Minix Neo X5 Mini Android box review

After selling off my first and awful Mi Box Android TV, I bought another Android TV box as replacement. This time it’s a much more powerful (and expensive) Minix Neo X5 Mini. The X5 Mini is powered by a dual-core Cortex Rockchip A9 processor with 1GB of RAM and 8GB of space. The operating system is an outdated Android 4.1.1 'Ice Cream Sandwich'. Usually my built-in tech-savvy alarm would be triggered by the specs but I was duped by the low price point (RM300) and nice user interface that I saw during the demo and review.

The X5 Mini is a significant upgrade over my last Mi Box. For once it comes with a friendly user-interface and welcome screen and they are fully in English. The second and most important thing is the pre-installed with Google Play Store (unlike the Mi Box). So I could theoretically install just about any apps from the Play Store. Setup and installation was simple and straightforward enough. Just plug in the power, HDMI cable and connect to the Internet and I’m all set. On one side you have two full-sized USB 2.0 ports and one SD card port. On the other side you have one full-sized HDMI port, optical audio and Ethernet port. The X5 Mini is about the same size as an Apple TV so it’s quite small easy to hide under or behind your television or living room furniture.

Although the X5 Mini comes with a remote, it’s function is pretty basic. You get to move between icons, turn on the unit from standby and control the volume. There’s no typing using the remote and most of the running apps as far as I remember testing doesn’t respond to the remote. To make matter worse, there’s no remote control app that you could install on your smartphone for the purpose either.

As much as I want to update to the latest Android version, say KitKat or later, I could only go as far as 4.2.2 which is pretty old by today’s standard. Unsurprisingly, I couldn’t install some of the newer apps that requires newer Android OS versions. Some apps like iFlix and Astro On The Go wouldn’t install at all on the Android Box. When asked, their official Twitter account said Android TVs are not officially supported at the moment which sucks big time because I’d like to stream a lot of shows from those to channels. I have no idea why they don't officially support Android boxes since they use practically the same OS.

But it’s not all doom and gloom with the X5 Mini. This Android Box could still play videos and movies effortlessly from an external hard drive. I could never get it to stream from a network folder though as much as I tried. Streaming from Popcorn Time works although it usually takes a while for the movie to load. Other than that, I can’t think of any more nice things to say about the X5 Mini. You would think that an Android box would be somehow compatible or play nice with Chromecast but you’d be disappointed. It does not connect or works at all and I’ve tried nearly a dozen 3rd party apps.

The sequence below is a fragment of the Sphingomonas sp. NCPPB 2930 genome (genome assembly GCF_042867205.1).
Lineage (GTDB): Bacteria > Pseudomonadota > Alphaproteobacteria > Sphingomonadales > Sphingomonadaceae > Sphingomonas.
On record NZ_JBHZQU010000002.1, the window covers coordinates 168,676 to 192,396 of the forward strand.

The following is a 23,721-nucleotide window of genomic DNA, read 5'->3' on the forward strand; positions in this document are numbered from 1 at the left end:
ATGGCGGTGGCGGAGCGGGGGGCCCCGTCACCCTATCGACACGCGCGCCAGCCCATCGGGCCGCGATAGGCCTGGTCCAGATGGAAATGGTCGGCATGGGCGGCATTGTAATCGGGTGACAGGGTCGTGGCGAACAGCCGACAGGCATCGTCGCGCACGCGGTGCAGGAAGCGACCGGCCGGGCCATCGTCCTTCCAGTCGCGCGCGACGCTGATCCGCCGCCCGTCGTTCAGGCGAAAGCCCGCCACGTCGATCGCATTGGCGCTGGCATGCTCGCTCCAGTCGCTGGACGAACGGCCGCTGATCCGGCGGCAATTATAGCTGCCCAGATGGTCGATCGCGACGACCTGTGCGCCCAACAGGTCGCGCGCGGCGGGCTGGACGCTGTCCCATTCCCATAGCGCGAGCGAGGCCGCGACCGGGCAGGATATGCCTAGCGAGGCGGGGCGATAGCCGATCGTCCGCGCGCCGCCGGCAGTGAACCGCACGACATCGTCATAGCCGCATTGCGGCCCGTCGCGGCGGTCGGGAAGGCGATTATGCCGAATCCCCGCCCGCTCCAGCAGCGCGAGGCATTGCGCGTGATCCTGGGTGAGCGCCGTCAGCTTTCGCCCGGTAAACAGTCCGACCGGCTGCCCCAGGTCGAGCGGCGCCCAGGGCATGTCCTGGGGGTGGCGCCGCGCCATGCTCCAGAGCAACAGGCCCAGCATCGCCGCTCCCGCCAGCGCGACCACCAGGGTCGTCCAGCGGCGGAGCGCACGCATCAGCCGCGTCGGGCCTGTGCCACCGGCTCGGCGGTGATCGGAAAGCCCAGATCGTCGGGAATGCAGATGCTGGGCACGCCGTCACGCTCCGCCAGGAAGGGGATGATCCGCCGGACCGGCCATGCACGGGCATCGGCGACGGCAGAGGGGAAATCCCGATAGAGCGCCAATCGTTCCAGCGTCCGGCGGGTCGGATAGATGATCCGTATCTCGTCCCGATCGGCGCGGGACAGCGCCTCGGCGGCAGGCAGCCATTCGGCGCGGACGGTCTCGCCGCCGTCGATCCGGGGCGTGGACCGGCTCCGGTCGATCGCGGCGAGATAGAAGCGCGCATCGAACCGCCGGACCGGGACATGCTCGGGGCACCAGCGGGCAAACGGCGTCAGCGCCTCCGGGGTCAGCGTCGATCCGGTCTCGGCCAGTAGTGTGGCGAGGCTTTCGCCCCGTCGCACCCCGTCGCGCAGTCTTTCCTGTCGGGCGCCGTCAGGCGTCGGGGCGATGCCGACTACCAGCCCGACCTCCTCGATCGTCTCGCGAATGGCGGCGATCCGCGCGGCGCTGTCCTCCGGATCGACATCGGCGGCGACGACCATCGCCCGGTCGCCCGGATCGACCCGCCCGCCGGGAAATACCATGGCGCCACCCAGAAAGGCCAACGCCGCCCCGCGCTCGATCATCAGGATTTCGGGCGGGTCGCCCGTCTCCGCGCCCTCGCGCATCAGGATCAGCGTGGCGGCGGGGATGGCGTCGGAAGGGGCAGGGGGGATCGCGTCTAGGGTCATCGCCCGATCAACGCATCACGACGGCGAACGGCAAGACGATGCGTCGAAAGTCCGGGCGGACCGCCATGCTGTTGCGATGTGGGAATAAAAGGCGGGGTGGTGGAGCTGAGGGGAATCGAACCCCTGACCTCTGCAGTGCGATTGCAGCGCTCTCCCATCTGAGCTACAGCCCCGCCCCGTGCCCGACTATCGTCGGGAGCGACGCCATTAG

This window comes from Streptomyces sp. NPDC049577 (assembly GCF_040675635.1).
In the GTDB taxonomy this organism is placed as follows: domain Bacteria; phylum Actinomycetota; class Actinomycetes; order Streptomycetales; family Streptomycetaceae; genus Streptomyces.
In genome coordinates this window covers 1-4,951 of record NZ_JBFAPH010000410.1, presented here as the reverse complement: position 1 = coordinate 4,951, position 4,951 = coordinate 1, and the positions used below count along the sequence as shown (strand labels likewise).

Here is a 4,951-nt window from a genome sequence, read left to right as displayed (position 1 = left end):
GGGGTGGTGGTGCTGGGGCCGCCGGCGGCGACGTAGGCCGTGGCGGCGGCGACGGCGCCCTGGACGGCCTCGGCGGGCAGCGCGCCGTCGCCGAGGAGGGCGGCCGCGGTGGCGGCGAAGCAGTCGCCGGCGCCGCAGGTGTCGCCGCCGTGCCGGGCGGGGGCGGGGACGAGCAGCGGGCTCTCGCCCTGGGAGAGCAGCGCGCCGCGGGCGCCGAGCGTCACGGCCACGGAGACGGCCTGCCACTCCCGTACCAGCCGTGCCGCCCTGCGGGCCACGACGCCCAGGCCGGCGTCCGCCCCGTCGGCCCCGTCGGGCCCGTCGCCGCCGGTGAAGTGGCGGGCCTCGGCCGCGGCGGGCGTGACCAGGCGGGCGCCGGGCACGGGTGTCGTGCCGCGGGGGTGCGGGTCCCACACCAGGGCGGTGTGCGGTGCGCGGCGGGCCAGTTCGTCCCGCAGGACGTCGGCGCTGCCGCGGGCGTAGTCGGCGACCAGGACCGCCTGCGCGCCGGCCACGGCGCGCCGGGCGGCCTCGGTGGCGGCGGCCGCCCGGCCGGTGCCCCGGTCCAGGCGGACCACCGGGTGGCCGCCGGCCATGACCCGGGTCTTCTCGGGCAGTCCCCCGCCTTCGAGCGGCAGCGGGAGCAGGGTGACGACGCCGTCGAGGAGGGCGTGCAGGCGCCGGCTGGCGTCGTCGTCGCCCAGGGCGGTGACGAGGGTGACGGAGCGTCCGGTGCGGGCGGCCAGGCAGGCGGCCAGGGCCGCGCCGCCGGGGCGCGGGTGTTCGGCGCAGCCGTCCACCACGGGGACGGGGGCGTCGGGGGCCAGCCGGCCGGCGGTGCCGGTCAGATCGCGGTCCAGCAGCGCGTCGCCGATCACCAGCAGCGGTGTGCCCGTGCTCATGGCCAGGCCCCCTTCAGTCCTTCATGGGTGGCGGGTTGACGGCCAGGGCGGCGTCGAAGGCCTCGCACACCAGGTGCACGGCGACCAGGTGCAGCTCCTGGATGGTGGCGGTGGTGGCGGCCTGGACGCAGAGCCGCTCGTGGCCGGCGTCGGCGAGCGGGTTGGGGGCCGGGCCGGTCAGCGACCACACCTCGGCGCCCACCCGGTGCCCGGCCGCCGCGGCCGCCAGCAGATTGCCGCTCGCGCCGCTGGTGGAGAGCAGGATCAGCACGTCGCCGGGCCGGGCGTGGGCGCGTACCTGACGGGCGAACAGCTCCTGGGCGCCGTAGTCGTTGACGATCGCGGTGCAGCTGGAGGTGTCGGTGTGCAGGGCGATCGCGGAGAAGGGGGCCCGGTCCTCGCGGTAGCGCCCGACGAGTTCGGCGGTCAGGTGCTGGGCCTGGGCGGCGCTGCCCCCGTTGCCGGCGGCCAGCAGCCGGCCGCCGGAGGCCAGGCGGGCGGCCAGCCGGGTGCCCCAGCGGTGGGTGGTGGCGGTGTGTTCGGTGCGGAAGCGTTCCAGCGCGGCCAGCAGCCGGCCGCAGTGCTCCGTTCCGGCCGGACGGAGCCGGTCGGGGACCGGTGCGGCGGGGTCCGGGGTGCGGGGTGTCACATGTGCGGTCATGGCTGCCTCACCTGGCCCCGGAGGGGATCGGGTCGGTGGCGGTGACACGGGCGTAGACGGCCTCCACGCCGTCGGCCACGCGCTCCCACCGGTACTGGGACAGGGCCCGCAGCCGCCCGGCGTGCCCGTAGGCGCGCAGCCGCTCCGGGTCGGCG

In a nutshell, the Minix Neo X5 Mini Android TV box is a slight improvement over the Mi Box Android box. Outdated would best describe it. It’s hardware and OS is outdated and the network connection could feel sluggish at times. Therefore it is no surprise that I parted ways with this Android box less than 3 weeks after purchase. The minimum requirement for a decent set-top box is to stream or mirror stuff from my smartphone and to support many popular streaming apps like Astro on the go or iFlix. The X5 Mini didn’t meet any of that hence why I need to let it go and ultimately bought an Apple TV. My advice if you’re looking for an Android box, look for one with at least 2GB of RAM and a newer Android OS installed. Most of these Android boxes are not upgradeable and you’re likely to be stuck with the pre-installed OS.

If you only need to stream or mirror content from your smartphone or computer, an Apple TV or Google’s Chromecast would be a better solution than a full-fledged Android box. A lot of people bought an Android box to have it installed with a pirate satellite streaming service and usually you need to get somebody (usually the service provider) to configure and setup the Android box unit for you. They don’t come pre-installed in any Android box in the market out there and it’s complicated enough process even for a tech-savvy person like me to figure out. My advice, get a specific Android box model or better still, buy one from them altogether (and don’t ask me where to get one).

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